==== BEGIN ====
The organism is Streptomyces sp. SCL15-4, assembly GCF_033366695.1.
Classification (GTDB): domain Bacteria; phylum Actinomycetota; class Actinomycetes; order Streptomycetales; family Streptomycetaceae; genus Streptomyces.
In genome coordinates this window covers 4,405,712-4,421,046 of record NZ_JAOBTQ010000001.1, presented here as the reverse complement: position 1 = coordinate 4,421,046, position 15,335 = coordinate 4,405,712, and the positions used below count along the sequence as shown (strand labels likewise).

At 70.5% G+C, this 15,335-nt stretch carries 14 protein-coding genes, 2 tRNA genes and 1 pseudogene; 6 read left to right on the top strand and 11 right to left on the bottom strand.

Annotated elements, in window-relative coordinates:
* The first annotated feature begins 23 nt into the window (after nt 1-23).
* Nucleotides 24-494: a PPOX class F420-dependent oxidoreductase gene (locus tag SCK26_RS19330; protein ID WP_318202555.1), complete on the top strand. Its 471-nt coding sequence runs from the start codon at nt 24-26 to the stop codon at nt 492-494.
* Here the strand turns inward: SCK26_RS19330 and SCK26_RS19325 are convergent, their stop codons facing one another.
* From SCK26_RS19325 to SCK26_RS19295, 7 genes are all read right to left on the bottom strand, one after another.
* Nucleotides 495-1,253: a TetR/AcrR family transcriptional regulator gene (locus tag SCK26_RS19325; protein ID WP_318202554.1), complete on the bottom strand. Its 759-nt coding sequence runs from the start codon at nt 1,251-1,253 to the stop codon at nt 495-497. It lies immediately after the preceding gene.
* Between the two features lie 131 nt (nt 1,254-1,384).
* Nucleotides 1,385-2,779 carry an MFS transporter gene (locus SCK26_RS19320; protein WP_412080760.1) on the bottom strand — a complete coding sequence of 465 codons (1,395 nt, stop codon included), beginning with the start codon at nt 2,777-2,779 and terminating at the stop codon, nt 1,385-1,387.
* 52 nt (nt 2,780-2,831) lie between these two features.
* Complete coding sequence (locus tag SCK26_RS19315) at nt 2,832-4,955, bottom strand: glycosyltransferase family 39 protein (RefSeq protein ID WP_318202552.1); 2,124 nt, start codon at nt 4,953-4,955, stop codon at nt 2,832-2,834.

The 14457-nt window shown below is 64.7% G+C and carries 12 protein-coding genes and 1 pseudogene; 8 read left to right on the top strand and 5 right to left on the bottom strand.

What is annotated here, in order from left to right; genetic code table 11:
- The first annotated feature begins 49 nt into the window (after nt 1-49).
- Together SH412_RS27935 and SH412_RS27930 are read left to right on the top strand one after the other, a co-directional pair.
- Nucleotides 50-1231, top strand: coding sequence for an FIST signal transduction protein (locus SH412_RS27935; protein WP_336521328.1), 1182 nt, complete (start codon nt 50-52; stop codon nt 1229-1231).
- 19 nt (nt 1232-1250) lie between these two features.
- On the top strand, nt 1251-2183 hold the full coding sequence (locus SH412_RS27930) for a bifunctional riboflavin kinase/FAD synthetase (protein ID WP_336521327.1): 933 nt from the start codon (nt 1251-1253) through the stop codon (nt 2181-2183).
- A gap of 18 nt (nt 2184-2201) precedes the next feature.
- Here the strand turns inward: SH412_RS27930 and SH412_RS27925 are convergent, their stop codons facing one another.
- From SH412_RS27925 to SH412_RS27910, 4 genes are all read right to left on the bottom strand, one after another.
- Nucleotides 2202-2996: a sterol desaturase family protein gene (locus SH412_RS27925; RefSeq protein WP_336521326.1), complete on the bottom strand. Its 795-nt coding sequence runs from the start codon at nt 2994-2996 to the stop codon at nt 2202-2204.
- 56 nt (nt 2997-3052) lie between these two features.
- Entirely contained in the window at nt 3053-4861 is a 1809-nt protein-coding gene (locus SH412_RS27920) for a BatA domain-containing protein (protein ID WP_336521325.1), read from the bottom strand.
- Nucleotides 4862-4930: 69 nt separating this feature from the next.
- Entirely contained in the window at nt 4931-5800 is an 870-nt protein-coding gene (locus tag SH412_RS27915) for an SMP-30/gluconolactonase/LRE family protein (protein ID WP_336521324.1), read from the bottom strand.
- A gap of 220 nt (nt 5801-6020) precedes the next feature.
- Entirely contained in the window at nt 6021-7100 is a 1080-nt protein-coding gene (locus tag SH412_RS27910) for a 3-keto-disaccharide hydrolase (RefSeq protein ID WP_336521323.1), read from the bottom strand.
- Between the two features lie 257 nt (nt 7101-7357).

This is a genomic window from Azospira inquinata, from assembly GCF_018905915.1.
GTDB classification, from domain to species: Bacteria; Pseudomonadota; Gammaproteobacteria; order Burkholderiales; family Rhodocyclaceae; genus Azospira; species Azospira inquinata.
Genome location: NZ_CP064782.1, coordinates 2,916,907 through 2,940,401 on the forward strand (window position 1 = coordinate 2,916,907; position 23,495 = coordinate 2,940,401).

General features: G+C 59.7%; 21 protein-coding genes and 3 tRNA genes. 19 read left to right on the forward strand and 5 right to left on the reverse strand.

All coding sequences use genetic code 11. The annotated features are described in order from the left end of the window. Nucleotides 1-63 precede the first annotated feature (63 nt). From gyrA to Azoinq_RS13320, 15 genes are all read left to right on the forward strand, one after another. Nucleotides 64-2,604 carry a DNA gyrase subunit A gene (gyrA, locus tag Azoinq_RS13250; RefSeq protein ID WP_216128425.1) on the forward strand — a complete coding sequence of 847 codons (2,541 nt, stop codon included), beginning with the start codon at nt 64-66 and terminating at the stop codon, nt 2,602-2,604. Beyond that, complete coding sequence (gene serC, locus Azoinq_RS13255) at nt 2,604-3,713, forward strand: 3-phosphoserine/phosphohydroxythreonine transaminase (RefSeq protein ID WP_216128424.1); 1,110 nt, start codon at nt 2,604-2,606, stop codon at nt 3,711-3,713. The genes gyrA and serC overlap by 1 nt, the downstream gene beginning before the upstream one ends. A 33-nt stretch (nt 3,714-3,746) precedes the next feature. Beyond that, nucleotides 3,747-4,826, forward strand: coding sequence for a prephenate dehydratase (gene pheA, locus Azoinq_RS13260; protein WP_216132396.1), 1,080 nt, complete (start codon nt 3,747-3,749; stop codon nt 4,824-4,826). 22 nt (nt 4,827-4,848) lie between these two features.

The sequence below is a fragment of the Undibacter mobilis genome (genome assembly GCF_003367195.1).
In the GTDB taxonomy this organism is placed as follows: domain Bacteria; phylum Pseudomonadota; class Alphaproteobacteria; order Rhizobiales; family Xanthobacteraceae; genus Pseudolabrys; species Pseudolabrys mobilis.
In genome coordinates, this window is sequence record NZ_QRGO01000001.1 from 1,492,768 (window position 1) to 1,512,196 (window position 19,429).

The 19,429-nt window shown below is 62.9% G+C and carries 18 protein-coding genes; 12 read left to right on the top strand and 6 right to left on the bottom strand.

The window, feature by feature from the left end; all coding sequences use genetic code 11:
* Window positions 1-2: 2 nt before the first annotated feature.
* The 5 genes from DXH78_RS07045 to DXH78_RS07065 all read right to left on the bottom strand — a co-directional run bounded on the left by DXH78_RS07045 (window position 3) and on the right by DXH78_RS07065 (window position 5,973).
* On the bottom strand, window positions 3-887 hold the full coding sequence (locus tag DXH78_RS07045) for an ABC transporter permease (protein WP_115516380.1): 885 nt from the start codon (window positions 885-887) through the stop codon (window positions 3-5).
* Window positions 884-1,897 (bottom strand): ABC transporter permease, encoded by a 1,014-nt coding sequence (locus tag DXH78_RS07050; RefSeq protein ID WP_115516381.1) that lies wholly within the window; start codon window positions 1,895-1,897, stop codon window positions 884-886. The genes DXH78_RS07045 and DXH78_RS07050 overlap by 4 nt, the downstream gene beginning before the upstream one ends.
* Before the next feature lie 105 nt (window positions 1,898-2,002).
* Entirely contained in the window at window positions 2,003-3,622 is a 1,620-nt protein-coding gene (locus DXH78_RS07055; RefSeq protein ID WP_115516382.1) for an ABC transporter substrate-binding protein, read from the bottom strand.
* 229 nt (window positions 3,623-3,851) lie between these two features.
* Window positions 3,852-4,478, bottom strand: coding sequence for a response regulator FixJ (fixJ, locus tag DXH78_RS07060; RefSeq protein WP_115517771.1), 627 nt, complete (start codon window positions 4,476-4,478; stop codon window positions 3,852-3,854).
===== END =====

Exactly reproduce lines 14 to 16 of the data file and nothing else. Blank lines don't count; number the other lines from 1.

* Complete coding sequence (locus tag SCK26_RS19315) at nt 2,832-4,955, bottom strand: glycosyltransferase family 39 protein (RefSeq protein ID WP_318202552.1); 2,124 nt, start codon at nt 4,953-4,955, stop codon at nt 2,832-2,834.

The 14457-nt window shown below is 64.7% G+C and carries 12 protein-coding genes and 1 pseudogene; 8 read left to right on the top strand and 5 right to left on the bottom strand.

What is annotated here, in order from left to right; genetic code table 11: